The Dai ethnic group, with a population of about 1,158,989, mainly lives in the Dai Autonomous Region and the Dehong Dai-Jingpo Autonomous Region in Xishuangbanna in the southern part of Yunnan Province. Dai is the name of the nationality, which means 'freedom' or 'human beings'.
Descendants of the same ancestors as the ancient 'Baiyue' people, the Dai ethnic group has strong connections with nationalities such as Zhuang, Dong, Shui, Bouyei, and Li. The earliest records about the Dai ethnic group can be traced back to 1 B.C., when it was named 'Dianyue' or 'Shan'.
The Dai ethnic group has its own language that belongs to the Zhuang-Dai branch of Zhuang-Dong Austronesian of Chinese-Tibetan Phylum, and it is written in unique characters.
The Dai ethnic group was the first in history to plant rice and to use a furrow to plough. Living in a subtropical climatic zone with abundant rainfall and fertile land, Dai's main products are rice, sugar cane, coffee, hemp, rubber, camphor, and various fruits. Besides rare plants and herbs, animals such as elephants, tigers and peacocks can also be found in the residential areas of the Dai people.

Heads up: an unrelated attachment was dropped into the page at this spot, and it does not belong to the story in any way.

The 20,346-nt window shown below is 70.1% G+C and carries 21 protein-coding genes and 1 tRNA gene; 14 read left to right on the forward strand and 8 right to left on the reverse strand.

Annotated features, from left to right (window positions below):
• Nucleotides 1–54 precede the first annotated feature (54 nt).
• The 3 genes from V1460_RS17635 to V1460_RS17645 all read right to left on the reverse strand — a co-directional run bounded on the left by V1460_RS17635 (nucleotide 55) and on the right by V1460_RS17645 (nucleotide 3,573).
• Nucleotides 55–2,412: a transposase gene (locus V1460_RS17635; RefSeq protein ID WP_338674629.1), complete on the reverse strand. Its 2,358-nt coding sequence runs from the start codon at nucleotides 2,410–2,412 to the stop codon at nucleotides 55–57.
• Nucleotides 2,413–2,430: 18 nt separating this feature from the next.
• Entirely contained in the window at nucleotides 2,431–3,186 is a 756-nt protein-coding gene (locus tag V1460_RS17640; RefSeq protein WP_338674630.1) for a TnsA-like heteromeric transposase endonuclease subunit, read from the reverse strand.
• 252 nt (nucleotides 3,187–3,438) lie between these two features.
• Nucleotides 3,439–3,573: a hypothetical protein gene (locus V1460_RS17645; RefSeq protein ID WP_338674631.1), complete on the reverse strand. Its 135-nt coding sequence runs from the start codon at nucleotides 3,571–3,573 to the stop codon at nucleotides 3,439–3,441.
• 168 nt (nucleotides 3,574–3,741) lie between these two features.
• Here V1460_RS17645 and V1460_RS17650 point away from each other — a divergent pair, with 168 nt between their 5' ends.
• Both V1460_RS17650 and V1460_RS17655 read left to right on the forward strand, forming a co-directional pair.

Eating rice as their staple food, Dai people enjoy beef, chicken, and duck as well as fish and shrimp. Their favorite vegetables include cabbages, carrots, bamboo shoots and beans. All Dai people like sour and hot flavors.
Dai women's clothes have a variety of styles. In the Xishuangbanna area, women often wear white, sky-blue or pink tight under garments with a jewel-collared short shirt over them that buttons either down the front or on the right. The shirt has long, slim sleeves that wrap tightly around the arms. It is narrow-waisted, exposing the lower back. Below the shirt is usually a long, tight skirt that can even reach the feet. Many women wear a silk girdle around their waists and wind their long hair into a bun on top of their heads, fixing it with a single beautiful crescent-moon-shaped comb.
Men wear collarless tight-sleeved short jackets, with the opening at the front or along the right side, and long baggy trousers. They wind black or white turbans around their heads. Tattooing is common amongst them; when a boy reaches the age of 11 or 12, a tattoo artist is invited to tattoo his torso and limbs with designs of animals, flowers, geometric patterns or Dai script.
Most Dai people believe in Hinayana, a sect of Buddhism. There are many Buddhist temples in the countryside, and it is common practice, especially in Xishuangbanna, to send young boys to the temples to learn the Buddhism scriptures. Some of them later become monks, but the majority returns to secular life.
Dai festivals, closely related to religious activities, include the 'Door-Closing Festival' in mid-June, the 'Door-Opening Festival' in mid-September, and the 'Water-Splashing Festival' in spring.